Is technology babysitting your child?


is technology babysitting your child?

Today the digital era has grasped us into its world more than ever before, once you have purchased a smartphone or a digital device you are most likely to rely on it.

Kids are being introduced to technology from entertainment all the way to educational features, we can be pro-occupied with it and sometimes use this to ‘baby-sit’ our children.

As a busy mum, who hasn’t given their child the latest iphone or tablet while out running errands?

Studies show there are negative effects which can impact the child’s wellbeing, in the form of interfering with sleep, mobile addiction, lack of social skills and mental health problems which may arise due to prolonged screen time.

So what can a parent do to not fall into the trap of handing your child a tablet or phone as a distraction every time?

Offer alternative activities –

  • Engage them in books. Even if you don’t have time to read your child a book, there are always audio books.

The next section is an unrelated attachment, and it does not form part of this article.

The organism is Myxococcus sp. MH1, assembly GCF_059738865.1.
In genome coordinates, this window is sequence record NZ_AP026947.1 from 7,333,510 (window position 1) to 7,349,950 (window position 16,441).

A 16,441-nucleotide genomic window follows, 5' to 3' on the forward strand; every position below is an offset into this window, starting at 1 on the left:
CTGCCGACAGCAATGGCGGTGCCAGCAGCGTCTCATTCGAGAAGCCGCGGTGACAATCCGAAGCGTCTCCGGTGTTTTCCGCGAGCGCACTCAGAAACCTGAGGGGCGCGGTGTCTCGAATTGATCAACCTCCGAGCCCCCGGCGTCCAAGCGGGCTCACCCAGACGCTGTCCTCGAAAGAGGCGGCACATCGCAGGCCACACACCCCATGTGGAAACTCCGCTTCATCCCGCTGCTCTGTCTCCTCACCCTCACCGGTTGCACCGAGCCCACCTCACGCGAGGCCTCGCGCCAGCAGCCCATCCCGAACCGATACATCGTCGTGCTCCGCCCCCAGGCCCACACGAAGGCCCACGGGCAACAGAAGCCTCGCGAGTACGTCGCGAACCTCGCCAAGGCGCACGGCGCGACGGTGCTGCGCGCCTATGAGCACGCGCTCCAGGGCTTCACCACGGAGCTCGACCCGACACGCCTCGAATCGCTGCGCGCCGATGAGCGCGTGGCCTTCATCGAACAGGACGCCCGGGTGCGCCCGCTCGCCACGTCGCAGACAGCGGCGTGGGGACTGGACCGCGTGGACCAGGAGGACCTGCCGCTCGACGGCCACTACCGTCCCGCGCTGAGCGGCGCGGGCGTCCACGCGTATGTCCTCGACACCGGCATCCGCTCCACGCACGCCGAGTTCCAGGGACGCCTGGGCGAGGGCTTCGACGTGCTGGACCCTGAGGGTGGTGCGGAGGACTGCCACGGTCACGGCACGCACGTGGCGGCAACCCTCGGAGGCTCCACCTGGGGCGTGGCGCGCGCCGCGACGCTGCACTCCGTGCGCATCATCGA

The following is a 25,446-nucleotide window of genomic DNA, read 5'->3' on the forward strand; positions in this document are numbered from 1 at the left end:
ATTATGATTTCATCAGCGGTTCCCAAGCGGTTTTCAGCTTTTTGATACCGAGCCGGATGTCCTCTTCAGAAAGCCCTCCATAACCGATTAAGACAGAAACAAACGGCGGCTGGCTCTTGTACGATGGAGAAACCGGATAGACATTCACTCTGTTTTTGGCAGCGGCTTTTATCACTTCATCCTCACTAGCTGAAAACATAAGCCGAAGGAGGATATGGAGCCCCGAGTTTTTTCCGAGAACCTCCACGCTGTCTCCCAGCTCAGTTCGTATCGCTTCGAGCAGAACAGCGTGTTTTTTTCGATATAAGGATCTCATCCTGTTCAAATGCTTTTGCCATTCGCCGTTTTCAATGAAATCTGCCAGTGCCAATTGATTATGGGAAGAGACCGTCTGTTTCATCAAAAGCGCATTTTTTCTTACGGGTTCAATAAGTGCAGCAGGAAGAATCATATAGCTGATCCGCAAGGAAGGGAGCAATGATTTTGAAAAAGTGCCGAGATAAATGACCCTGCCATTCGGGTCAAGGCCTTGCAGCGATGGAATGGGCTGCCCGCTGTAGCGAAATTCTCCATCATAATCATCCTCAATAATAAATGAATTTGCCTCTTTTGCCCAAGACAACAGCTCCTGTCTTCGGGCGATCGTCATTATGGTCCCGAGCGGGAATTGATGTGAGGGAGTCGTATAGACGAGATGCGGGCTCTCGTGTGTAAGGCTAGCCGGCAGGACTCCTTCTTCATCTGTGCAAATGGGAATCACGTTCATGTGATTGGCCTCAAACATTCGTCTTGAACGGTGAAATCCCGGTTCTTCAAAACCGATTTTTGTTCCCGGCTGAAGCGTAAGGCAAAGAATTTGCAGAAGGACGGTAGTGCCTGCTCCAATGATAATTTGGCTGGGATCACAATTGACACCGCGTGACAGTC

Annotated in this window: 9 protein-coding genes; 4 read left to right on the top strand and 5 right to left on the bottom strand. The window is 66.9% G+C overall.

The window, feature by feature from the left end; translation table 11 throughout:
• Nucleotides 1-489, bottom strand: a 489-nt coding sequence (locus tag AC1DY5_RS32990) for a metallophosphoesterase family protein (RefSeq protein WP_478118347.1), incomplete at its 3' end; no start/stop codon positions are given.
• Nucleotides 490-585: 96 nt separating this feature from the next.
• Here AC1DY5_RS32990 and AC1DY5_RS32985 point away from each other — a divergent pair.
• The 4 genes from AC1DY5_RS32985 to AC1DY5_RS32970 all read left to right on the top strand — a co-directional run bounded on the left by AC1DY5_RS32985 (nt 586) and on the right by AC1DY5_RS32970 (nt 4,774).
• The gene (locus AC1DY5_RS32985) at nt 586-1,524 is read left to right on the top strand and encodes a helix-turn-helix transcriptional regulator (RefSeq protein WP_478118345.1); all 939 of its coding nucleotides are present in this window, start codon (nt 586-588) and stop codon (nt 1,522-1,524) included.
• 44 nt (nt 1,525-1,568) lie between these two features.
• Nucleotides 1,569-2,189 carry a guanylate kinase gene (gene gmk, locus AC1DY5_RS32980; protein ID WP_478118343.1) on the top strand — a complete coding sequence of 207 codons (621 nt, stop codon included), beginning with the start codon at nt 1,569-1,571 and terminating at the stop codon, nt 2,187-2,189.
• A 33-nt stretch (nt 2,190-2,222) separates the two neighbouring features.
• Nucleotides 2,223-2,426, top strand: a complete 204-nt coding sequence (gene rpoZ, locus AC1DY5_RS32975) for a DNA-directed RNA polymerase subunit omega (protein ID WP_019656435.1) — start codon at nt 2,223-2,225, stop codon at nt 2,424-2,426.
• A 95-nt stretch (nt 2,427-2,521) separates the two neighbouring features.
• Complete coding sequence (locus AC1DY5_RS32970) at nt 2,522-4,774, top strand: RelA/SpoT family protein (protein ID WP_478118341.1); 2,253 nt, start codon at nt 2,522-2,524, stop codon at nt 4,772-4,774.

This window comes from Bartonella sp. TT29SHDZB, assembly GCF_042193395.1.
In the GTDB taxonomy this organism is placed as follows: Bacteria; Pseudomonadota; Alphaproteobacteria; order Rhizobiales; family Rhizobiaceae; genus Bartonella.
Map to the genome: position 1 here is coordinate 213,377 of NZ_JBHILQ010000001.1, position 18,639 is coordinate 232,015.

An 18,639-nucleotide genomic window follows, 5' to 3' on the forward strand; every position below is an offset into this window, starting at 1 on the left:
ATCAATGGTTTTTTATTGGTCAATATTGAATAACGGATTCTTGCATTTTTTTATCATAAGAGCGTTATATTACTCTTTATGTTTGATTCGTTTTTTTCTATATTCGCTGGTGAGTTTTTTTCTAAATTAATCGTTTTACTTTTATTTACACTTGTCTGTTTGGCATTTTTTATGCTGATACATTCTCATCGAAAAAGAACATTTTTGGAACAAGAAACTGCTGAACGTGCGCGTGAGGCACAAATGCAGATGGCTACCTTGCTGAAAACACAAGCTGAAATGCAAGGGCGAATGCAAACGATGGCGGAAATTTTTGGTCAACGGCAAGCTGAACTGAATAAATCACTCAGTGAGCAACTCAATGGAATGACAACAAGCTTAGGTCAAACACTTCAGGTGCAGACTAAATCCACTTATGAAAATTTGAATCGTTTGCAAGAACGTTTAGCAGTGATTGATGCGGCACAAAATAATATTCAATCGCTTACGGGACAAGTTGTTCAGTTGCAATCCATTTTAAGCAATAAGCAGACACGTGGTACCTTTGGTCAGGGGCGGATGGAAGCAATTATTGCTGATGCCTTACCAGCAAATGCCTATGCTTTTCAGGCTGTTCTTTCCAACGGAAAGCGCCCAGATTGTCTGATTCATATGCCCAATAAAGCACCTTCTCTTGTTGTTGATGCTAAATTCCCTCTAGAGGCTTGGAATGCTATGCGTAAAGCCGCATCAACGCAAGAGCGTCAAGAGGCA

• Teach them traditional games such as I-spy. Talk to them, learn arts and crafts, wooden blocks, puzzles, outdoor play etc.
Sites you can visit for fun ideas and activities are:
KidSpot - www.kidspot.com.au
Hands On As We Grow - https://handsonaswegrow.com/
I Can Teach My Child - https://www.icanteachmychild.com
According the Department of Health Australia toddlers aged 1 to 2 years should spend at least 180 minutes a day doing a variety of physical activities including energetic play such as running, jumping, twirling spread throughout the day. Kids are naturally active so creating opportunities for them in outdoor, physical play environments is vital.  
Heart foundation consultant and UWA professor Trevor Shilton says: “Children are not sedentary beings and unfortunately it’s the environments that we construct for them that makes them sedentary.”
Understanding the importance of physical play is necessary as it helps your child with gross and fine motor skills, hand-eye coordination and overall fitness, health and wellbeing.
It is important to set a screen time – Limit their usage on the device and set screen-free zones such as the dining table.
Experts recommend no technology until after the age of two while their young mind is still developing.

So remember to find non-tech based activities and use responsible time limit on all devices. Your child’s future self will thank you for it!

- Stephanie Acevedo

Spending time with your little one


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